It’s a never-ending debate amongst the denizens of Denver: Is Wynkoop pronounced “win-koop” or “wine-koop”?
While we were inspecting this illustration of Denver from 1889, we noticed something we thought might settle the debate. Wynkoop Street is labeled “Winkoop.”
Before consulting an expert, we thought we’d put the question to Twitter.
It turns out you’re all wrong. Or you’re all right. It’s probably a little bit of both. Everybody is wins and loses in this crazy life.
The correct pronunciation depends on whether you’re referring to the street or the brewery, says Shannon Schaefer, outreach and tour coordinator for Historic Denver.
“It is ‘wine-koop’ street and it’s ‘win-koop’ brewery,” she said. “The pronunciation of Wynkoop [Street] is the actual person’s name that the street was named after.”
So, that old map is misleading.
Schaefer said that one of Historic Denver’s volunteers spoke with Gov. Hickenlooper, who said the pronunciation was changed for his brewery so it wouldn’t have the word “wine” in it. They specialize in beer, you see.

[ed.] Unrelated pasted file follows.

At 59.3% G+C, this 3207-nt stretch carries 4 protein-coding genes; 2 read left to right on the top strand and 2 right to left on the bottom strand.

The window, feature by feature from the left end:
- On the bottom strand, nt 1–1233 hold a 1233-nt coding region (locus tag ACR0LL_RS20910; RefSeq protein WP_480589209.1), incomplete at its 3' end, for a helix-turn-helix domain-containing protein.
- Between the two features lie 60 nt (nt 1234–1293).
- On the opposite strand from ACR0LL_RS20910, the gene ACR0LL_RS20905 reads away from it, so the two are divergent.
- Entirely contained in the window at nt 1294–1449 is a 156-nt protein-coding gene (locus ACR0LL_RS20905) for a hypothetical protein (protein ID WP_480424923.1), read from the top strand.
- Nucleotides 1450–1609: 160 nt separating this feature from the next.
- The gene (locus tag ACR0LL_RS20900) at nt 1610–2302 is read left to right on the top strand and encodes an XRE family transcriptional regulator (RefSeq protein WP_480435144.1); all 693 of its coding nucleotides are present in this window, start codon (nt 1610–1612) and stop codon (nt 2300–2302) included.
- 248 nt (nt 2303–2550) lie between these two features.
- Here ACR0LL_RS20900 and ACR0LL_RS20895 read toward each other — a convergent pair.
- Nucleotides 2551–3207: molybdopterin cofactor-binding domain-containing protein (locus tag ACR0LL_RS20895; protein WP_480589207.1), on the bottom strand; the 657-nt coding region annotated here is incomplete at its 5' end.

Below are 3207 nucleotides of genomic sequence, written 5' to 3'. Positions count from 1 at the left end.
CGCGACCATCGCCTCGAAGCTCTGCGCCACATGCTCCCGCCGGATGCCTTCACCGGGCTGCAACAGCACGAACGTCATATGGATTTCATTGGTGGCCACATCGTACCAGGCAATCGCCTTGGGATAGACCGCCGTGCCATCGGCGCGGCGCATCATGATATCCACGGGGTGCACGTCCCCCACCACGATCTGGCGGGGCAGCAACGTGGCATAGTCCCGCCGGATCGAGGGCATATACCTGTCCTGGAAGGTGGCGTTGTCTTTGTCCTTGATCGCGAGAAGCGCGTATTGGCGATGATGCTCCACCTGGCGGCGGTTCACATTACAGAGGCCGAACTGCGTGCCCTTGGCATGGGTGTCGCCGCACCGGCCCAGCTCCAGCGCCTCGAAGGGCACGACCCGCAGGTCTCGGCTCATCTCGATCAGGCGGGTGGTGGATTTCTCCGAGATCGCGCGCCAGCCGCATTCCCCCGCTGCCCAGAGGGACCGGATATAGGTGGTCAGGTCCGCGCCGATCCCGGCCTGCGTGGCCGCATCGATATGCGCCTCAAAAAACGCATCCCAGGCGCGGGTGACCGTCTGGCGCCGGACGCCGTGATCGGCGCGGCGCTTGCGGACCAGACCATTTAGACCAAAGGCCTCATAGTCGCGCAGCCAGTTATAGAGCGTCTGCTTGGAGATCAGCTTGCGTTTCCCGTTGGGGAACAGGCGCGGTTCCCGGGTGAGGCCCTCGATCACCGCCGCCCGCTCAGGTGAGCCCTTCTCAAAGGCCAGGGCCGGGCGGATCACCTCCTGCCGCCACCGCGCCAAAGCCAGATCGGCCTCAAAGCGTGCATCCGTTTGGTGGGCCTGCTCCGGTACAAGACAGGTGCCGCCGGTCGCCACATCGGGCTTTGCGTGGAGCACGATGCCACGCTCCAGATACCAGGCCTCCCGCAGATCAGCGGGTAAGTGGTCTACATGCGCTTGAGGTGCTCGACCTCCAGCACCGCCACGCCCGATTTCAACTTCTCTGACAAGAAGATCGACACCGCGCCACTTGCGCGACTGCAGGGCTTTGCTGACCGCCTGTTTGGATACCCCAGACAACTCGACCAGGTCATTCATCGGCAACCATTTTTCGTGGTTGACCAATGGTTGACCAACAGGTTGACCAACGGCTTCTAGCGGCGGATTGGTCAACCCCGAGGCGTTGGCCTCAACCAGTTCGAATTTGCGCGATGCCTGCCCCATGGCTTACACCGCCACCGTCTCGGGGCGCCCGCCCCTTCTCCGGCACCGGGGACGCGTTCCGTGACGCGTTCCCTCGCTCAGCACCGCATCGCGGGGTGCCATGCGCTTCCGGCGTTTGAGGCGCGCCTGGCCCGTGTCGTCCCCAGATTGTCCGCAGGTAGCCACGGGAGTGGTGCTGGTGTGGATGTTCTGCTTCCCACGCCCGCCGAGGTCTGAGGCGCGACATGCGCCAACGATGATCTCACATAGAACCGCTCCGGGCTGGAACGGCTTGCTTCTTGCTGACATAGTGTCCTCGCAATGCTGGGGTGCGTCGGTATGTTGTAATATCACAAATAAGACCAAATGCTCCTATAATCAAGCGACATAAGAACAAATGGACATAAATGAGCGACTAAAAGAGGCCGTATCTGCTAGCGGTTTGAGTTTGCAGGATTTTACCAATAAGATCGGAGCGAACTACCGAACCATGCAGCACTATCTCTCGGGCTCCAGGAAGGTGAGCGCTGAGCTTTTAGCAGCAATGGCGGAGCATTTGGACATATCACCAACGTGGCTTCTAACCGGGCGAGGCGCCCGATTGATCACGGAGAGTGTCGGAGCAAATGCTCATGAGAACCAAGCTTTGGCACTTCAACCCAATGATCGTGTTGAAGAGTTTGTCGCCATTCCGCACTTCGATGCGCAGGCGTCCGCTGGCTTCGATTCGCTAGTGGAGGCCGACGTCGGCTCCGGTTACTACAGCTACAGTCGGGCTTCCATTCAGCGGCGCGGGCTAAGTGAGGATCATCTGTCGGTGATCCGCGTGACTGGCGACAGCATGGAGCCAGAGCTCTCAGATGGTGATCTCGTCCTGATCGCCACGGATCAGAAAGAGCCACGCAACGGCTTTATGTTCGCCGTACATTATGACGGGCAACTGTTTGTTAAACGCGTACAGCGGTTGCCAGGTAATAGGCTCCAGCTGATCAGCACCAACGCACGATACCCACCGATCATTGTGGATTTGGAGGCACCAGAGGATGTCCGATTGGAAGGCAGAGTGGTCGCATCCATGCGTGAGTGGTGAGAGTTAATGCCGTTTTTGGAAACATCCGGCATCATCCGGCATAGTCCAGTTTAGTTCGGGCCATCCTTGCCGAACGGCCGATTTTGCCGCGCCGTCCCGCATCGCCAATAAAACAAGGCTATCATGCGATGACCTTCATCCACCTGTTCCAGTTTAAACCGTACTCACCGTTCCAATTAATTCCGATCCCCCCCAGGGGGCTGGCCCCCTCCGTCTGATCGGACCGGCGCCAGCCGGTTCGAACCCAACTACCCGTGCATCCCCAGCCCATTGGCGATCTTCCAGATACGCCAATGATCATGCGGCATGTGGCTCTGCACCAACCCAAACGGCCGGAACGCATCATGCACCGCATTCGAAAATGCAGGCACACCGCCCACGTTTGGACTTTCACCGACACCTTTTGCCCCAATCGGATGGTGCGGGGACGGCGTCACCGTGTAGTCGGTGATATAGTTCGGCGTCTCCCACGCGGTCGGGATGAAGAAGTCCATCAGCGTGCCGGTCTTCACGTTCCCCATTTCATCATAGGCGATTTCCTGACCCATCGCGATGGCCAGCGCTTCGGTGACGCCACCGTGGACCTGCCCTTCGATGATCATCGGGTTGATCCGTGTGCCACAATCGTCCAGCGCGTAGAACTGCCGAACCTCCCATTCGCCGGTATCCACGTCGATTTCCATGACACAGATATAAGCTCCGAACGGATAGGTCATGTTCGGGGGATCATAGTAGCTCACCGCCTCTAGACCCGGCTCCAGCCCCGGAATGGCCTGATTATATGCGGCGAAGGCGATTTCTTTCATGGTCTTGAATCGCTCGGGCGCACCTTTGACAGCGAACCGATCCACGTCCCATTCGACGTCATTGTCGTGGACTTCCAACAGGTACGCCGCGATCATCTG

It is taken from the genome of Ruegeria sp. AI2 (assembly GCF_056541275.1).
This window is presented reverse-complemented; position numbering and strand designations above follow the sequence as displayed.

The street is named for General Edward W. Wynkoop, who came to the Colorado mining settlements after being appointed sheriff of Arapaho County in the mid-1800s, according to the National Parks Service. During the Civil War, he was an ally to the Cheyenne and Arapaho tribes, and two years after the Sand Creek Massacre, President Andrew Johnson appointed him as a special agent to the two tribes. You can read more about him from the NPS here.
Now, go forth to Wynkoop Brewing Co. and start correcting people. They’ll thank you, we swear.